Robert Crouch Kinney

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Robert Crouch Kinney
Robert Crouch Kinney.png
Delegate to the Oregon Constitutional Convention
In office
Constituency Yamhill County
Member of the Oregon Territorial Legislature
In office
1849 and 1851
Constituency Yamhill County
Personal details
Born (1813-07-04)July 4, 1813
Belleville, Illinois
Died March 2, 1875(1875-03-02) (aged 61)
Salem, Oregon
Resting place Salem Pioneer Cemetery[1]
Political party Anti-Democrat
Spouse(s) Eliza Bigelow Kinney

Robert Crouch Kinney (July 4, 1813 – March 2, 1875) was an American businessman and politician in what became the state of Oregon. A native of Illinois, he helped found Muscatine, Iowa, before crossing the Oregon Trail and settling in what became Oregon. In Oregon he was a prominent businessman in the milling business and served in the Oregon Territorial Legislature before being a member of the Oregon Constitutional Convention.

Early life[edit]

Robert Kinney was born on July 4, 1813, in the town of Belleville in St. Clair County, Illinois, near St. Louis, Missouri.[2] His parents were Samuel and Polly (née Gibbons) Kinney, both from Kentucky.[2][3] Robert’s uncle was William Kinney, who served as Lieutenant Governor of Illinois from 1826 to 1830.[3] Robert Kinney was raised in Illinois where he received an education in the common schools of Springfield.[2][4]

In 1833, he married Eliza Bigelow, and the couple had eleven children, with eight living to adulthood.[2][5] The eight children were Mary Jane, Albert William (married daughter of William T. Newby), Augustus Crouch, Marshall Johnson, Eliza Lee, Alfred Coleman, Josephine Elarena, and William Sylvester.[6] The year they were married the couple moved to what became Iowa, where they helped found the town of Bloomington (now Muscatine) along the Mississippi River.[6] Kinney built a hotel along with a wharf, and operated a boat from the town downriver to St. Louis.[7] Later he entered the milling business, running a sawmill and flourmill, while also reading law under judge Serranus Clinton Hastings,[7] though he never practiced law.[8]


Kinney and his family, including brother Samuel, headed west overland on the Oregon Trail in 1847 in a wagon train that included Joel Palmer.[2] He settled on a land claim in the Oregon Country in the Yamhill District near Lafayette.[7][9] The next year the region became the Oregon Territory and in 1850 the Donation Land Act secured title for the settlers on their land claims. Kinney farmed his 640-acre (260 ha) land claim in the Chehalem Valley and raised orchards.[2][9] Kinney left Oregon for the California Gold Rush in 1848, but returned the next year without having gained a large fortune.[8]

After farming for ten years he moved to McMinnville in 1858 where he purchased the flour mill of town founder William Newby in 1859.[2][9] Kinney expanded his business by buying the Brooklyn flour mill in Portland in 1862, followed by buying into the wool mill owned in part by Daniel Waldo in Salem in 1868.[2] He moved the family to Salem and began running the flour mill part of the business, the Salem Milling Company.[2][8] The company expanded and opened branch offices in San Francisco, Portland, and England, and at one time milled a quarter of all of the grain crops in the state.[2][8] The company also was the first to ship flour from Portland to Liverpool in England, along with several other ports around the world.[8]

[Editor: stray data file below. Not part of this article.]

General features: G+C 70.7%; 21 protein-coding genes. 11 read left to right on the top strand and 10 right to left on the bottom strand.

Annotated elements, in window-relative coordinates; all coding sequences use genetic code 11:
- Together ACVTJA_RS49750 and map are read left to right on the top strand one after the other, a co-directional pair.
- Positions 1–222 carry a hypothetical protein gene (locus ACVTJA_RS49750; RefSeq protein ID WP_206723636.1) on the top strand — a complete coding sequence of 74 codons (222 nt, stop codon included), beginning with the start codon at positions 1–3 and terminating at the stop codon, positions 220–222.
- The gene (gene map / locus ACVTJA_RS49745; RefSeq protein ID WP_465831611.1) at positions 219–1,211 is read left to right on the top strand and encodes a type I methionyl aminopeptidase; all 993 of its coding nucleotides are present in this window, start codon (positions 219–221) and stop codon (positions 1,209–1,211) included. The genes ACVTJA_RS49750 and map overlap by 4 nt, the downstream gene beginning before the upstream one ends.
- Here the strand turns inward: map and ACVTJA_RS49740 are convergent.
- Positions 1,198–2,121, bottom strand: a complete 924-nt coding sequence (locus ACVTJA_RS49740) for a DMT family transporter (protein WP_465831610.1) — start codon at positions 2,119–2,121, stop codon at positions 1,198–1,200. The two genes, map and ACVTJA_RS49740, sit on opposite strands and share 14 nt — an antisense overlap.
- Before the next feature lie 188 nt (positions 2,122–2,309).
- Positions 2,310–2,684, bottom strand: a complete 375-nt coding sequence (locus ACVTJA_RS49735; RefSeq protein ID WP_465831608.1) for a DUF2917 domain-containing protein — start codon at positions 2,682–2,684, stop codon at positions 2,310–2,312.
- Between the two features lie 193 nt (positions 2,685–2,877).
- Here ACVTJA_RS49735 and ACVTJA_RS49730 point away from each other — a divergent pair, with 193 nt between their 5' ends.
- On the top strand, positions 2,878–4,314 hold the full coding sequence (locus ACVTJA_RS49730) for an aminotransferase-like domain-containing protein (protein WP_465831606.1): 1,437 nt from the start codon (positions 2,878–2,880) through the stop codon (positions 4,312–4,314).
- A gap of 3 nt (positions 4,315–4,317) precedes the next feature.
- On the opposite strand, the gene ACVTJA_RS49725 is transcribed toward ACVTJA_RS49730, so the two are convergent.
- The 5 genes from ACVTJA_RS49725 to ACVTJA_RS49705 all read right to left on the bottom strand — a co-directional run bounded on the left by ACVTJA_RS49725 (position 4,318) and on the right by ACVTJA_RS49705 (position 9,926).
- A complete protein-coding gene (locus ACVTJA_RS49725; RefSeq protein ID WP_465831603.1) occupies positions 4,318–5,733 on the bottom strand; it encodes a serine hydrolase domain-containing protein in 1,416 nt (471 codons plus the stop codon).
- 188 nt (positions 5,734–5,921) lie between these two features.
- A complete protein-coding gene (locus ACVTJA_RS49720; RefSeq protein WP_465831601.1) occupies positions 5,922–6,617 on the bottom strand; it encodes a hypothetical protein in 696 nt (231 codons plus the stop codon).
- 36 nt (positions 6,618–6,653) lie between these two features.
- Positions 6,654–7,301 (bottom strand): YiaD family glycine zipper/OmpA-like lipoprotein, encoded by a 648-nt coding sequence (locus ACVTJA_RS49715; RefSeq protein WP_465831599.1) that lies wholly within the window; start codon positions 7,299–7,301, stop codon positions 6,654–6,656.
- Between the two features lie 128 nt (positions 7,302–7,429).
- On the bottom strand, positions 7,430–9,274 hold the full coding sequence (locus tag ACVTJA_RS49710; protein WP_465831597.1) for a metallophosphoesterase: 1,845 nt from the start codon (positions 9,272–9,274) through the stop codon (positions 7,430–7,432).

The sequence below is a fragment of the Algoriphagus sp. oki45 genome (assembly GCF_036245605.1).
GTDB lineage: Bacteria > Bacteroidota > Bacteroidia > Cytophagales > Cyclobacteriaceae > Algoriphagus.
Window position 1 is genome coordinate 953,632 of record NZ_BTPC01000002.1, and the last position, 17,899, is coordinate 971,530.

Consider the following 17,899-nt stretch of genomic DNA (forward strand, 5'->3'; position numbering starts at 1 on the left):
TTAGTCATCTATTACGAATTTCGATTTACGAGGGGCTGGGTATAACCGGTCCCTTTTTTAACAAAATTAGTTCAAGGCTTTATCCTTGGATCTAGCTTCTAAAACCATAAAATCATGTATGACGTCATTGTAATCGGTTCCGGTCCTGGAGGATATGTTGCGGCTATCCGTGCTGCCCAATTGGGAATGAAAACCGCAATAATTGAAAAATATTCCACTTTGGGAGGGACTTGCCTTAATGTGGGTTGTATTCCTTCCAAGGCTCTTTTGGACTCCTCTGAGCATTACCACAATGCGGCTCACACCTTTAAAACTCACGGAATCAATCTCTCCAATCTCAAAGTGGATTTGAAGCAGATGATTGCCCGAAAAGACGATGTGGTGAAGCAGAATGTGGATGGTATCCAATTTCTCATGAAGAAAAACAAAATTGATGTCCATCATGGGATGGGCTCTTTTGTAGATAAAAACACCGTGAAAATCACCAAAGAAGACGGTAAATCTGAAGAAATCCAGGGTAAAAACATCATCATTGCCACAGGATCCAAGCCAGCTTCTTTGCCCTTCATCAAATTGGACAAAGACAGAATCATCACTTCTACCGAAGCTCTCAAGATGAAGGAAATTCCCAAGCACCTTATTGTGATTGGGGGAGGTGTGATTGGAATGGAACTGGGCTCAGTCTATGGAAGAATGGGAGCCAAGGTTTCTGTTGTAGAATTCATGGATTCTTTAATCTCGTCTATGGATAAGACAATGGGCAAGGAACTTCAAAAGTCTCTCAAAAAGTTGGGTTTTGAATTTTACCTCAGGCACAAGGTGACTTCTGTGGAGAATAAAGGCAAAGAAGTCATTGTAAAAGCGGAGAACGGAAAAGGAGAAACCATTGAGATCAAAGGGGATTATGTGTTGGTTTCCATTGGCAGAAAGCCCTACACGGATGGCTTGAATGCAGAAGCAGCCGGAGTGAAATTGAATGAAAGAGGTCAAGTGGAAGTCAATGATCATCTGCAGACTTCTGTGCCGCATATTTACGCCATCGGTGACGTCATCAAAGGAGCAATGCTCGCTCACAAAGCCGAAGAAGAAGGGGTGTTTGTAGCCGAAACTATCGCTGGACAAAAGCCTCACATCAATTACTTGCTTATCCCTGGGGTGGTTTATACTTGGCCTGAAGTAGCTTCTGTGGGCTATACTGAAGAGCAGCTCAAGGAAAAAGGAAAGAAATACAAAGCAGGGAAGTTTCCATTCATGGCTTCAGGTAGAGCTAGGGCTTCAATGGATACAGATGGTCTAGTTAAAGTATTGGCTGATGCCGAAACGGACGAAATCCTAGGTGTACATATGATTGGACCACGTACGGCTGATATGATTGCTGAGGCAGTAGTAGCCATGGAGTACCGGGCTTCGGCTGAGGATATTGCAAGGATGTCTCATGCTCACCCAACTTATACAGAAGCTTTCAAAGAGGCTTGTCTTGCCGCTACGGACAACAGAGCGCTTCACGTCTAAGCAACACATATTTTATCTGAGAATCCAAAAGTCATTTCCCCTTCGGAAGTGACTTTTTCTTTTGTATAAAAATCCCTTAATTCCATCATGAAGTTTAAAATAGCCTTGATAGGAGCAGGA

Political career[edit]

In 1849, Kinney was elected to represent Yamhill County in the first Territorial Legislature.[9] After taking the 1850 session off, he returned in 1851 to again represent Yamhill County.[9] In 1857, he was elected as a delegate for Yamhill County to the Oregon Constitutional Convention. Held in Salem in September and October, the convention creating the first Oregon Constitution and paved the way for Oregon’s entry into the Union. Kinney was a free stater and Anti-Democrat in philosophy, and he voted against the adoption of the constitution, though the convention did adopt the document and Oregon became a state in 1859.[9]

Later life[edit]

Some of Kinney’s sons became partners in the milling business, including Marshall as manager of the San Francisco office.[8] Kinney also entered the livestock business and had an extensive ranch in Eastern Oregon near Heppner where he raised sheep.[2] Robert Crouch Kinney died in Salem on March 2, 1875, at the age of 61 and was buried at the Salem Pioneer Cemetery.[2][4]


  1. ^ "Robert Crouch Kinney". Salem Pioneer Cemetery. Retrieved 2009-11-20. 
  2. ^ a b c d e f g h i j k l Corning, Howard M. (1989) Dictionary of Oregon History. Binfords & Mort Publishing. p. 135.
  3. ^ a b Gaston, Joseph; George H. Himes (1912). The Centennial History of Oregon, 1811-1912. Vol. 1. S.J. Clarke Publishing Co. p. 346. 
  4. ^ a b Mattoon, Charles Hiram (1905). Baptist Annals of Oregon. 1. Telephone Register Pub. Company. pp. 66–67. 
  5. ^ Lang, Herbert O. (1885). History of the Willamette Valley... Himes & Lang. p. 678. 
  6. ^ a b Bancroft, Hubert Howe, and Mrs. Frances Auretta Fuller Barrett Victor. History of Oregon. Vol. 1. San Francisco: History Co, 1886. p. 633.
  7. ^ a b c Portrait and Biographical Record of Portland and Vicinity, Oregon: Containing Original Sketches of Many Well Known Citizens of the Past and Present. Chicago: Chapman Publishing Co. 1903. pp. 120–121. OCLC 181326315. 
  8. ^ a b c d e f Gaston, Joseph. 1911. Portland, Oregon, its history and builders: in connection with the antecedent explorations, discoveries, and movements of the pioneers that selected the site for the great city of the Pacific. Chicago: S.J. Clarke Pub. Co. Vol. III. pp. 414-417.
  9. ^ a b c d e f Biographical Sketch of Robert Kinney. Crafting the Oregon Constitution, Oregon State Archives. Retrieved on June 20, 2016.

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